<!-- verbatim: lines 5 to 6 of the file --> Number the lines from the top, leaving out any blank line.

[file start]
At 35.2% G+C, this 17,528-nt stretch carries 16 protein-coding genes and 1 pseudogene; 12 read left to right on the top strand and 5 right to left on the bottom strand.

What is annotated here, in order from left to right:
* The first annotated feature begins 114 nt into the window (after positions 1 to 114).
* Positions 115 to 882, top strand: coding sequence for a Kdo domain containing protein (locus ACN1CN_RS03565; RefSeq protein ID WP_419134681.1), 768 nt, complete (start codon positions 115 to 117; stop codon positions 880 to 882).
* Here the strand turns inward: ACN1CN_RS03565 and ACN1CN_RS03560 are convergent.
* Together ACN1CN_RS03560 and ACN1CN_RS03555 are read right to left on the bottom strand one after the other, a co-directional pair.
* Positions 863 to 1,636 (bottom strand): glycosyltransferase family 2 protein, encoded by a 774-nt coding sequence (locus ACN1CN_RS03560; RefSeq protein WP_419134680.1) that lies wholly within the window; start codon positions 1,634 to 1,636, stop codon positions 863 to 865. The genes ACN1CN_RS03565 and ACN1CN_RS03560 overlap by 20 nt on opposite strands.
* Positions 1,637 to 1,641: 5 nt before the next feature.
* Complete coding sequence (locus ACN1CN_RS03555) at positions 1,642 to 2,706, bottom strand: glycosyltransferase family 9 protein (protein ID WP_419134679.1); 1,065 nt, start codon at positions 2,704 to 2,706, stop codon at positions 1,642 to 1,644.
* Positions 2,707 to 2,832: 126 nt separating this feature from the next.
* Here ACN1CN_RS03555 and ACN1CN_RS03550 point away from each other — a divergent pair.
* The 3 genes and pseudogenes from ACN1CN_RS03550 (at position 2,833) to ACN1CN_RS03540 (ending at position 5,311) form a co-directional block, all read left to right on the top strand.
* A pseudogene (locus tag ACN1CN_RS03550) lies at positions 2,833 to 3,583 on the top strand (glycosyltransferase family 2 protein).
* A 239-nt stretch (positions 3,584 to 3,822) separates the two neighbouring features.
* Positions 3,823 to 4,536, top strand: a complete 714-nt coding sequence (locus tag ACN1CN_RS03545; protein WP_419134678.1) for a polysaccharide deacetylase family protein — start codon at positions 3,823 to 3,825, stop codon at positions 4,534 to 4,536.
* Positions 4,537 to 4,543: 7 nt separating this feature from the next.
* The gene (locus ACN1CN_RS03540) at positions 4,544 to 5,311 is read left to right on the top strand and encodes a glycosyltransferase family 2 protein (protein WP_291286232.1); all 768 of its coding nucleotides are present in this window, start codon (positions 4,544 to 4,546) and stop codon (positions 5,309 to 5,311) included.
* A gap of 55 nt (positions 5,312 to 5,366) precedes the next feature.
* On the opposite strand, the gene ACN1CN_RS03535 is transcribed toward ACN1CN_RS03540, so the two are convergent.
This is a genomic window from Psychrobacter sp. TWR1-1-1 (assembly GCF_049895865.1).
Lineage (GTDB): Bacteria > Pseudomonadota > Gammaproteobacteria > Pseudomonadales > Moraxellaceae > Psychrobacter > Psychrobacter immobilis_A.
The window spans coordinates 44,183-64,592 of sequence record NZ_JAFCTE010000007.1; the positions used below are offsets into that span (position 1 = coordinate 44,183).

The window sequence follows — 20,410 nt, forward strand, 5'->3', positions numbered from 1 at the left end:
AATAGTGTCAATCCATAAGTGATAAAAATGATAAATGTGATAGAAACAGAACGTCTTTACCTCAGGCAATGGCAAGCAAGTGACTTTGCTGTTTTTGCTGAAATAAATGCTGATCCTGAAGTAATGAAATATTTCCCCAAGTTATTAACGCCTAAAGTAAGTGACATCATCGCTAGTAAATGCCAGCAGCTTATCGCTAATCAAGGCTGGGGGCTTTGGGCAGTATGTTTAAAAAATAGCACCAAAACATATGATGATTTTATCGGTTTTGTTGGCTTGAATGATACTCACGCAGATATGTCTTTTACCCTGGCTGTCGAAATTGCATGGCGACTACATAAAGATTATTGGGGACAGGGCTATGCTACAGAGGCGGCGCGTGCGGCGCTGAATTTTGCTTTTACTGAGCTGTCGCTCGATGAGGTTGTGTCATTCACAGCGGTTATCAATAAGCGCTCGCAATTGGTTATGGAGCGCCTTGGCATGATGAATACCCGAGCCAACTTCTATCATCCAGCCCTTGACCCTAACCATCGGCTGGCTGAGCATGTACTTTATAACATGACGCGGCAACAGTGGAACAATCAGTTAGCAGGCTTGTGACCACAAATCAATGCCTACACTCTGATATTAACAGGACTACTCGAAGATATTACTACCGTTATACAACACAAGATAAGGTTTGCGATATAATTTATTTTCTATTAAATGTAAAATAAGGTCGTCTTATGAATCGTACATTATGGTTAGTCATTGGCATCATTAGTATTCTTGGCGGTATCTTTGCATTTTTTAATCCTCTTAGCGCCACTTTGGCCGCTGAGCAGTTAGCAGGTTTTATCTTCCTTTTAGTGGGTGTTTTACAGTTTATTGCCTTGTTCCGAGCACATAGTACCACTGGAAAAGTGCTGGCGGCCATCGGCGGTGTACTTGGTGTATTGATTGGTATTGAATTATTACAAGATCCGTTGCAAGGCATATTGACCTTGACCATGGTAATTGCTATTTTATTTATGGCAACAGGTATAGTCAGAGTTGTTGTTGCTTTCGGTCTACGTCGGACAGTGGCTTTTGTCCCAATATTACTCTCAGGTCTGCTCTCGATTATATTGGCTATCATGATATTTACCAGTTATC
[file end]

* Here the strand turns inward: ACN1CN_RS03565 and ACN1CN_RS03560 are convergent.
* Together ACN1CN_RS03560 and ACN1CN_RS03555 are read right to left on the bottom strand one after the other, a co-directional pair.